Profile of a God: Kokopelli

By Tony Guay

Manifest abundance, fertility and harmony.
by Tony Guay
kokopelliName(s): Kokopelli, Kookopölö-the Robber Fly Kachina, the trickster
Born: 750-1000 A.D.
Religion: Associated with Hopi, Pueblo, Anasazi and Zuni cultures and spiritual traditions
Interests: Fertility, agriculture, music
Form: Kokopelli is often depicted as a mystical humpbacked, sticklike fluteplayer. Typically wears a headdress made of feathers.
History: The image of Kokopelli has become ubiquitous in modern North American culture. The most common image of Kokopelli today is that of the sticklike, arch-backed fluteplayer with mythical, melodious supernatural powers to manifest abundance and conjure the imagination. This safe version of Kokopelli lacks the exposed genitals typically found in pre-Anglo examples;  the classic depiction  of the Hopi kachina with a humped back  has an erect phallus in addition to the flute. This portrayal of Kokopelli is perhaps more accurate in symbolizing fertility, the primary role of this god in Hopi culture.

In traditional Hopi culture, Kookopölö, the Robber Fly Kachina, and Maahu, the cicada, gave rise to the modern story of Kokopelli. Robber flies belong to a family of blood-sucking insects, highly aggressive predators, equipped with a poisonous beak used on the other insects upon which they  prey. Robber flies have a very pronounced hump, which explains the hump-backed imagery contained in the numerous pictographs and petroglyphs of Kookopölö in the Four Corners region of the American Southwest. The overt mating behavior of robber flies aligns with the often sexually explicit behavior Kookopölö manifests in pre-Anglo Hopi culture. Kookopölö and his female counterpart Kokopölmana were often depicted with Kookopölö's tail hooked to Kokopölmana, the robber fly's method of copulating. Infertile Hopi women often prayed to this symbol of life force and fertility.

Maahu,  the cicada (often confused with locust), is second only to the spider in its cultural significance to the Hopi. The misinterpretation of Maahu as locust was well-established by the time of initial Hopi-Anglo contact.  Locusts gather into migrating swarms that can cause heavy damage to agricultural crops. Cicadas are harmless winged insects, also known as harvest flies, and are among the largest plant-sucking insects. Much evidence exists that the  the Hopi supplemented their dietary needs with cicadas, especially during the summer months. It is extremely unlikely that the Hopi would have regarded the harmful locust as highly as they did the beneficial cicada.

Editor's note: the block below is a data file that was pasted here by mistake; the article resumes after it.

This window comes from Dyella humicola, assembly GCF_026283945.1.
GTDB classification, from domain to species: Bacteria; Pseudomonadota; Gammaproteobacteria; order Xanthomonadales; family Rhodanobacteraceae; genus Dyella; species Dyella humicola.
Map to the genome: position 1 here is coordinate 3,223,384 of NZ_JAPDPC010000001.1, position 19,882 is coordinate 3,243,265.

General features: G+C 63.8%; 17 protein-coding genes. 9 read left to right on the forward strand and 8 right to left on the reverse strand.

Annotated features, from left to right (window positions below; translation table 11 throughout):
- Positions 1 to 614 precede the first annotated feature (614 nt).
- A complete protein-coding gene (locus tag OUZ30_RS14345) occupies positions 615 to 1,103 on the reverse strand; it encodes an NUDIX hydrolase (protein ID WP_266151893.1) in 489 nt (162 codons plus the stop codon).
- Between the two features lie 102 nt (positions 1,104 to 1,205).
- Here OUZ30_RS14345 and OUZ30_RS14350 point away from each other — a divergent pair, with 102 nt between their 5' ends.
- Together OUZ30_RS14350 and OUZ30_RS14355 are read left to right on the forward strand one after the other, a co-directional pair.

The true origins of Kokopelli as the fluteplayer most likely come from the loud buzzing and whistling sounds  the male cicada uses to attract females. The sound of the singing Maahu is similar to that produced by a Hopi flute, thus the Hopi belief that the Maahu are fluteplayers. Hopi legend tells of their entrance into this fourth world where they were met by an eagle that shot an arrow into two insects that held the power of heat (cicadas). The insects immediately began playing beautiful music on their flutes and healed their pierced and wounded bodies. Then the Hopi began their migrations, and the Maahu scattered seeds of fruits and vegetables on the barren land to provide abundant food and nourishment for the Hopi people as they began their new life in this world. This explains the prominence of Kookopölö -now known as Kokopelli-in Hopi culture.

Interpretation: Stories of Kokopelli, and their origin in Kookopölö and Maahu, teach us about manifesting abundance in our lives and nurturing our own imaginations. Spring is the perfect season to harness the energies of Kookopölö and Maahu. The image of Kokopelli, whether he actually took insect, human, or some other form, is less important then the universal appeal of  the hump-backed flute player.  We can learn from Kookopölö's aggressive nature that the only way to manifest abundance in our own lives is by creating opportunities for abundance and moving toward them with confidence and purpose, reclaiming our own inner power. The Maahu teaches us that it is possible to live with abundance and be plentiful in number without destroying that which we need to survive – the Earth. The locust, so often confused with the cicada (the true Maahu), also teaches us that creating abundance without harmony with all life on Earth is self-destructive and will ultimately lead to one's own demise. Finally, Kokopelli's flute had seemingly magical powers to bring forth life, evoke the imagination and bring harmony and peace to all life. But surely, the flute is simply the instrument used to bring forth our lives, our dreams and harmony with everything in this world. Use the image of Kokopelli to inspire and enliven your own life, and with the wisdom of Kokopelli, create the life of peace, harmony, and abundance that you deserve.

Tony Guay is a consultant to the U.S. Forest Service.  On his own time, he enjoys his family and spending time outdoors.  Tony may be reached at:


Malotki, E. 2000. Kokopelli: The Making of An Icon. University of Nebraska Press. 161p.

 Hill, S. W. and R. B. Montoya. 1995. Kokopelli Ceremonies. Kiva Publishing. First Edition. 64p.;

Visit iTunes and do a search on "The Indian Kokopelli Flute Vol. 1" for an excellent example of traditional southwest Indian flute music.

This article was originally published on April 30, 2007.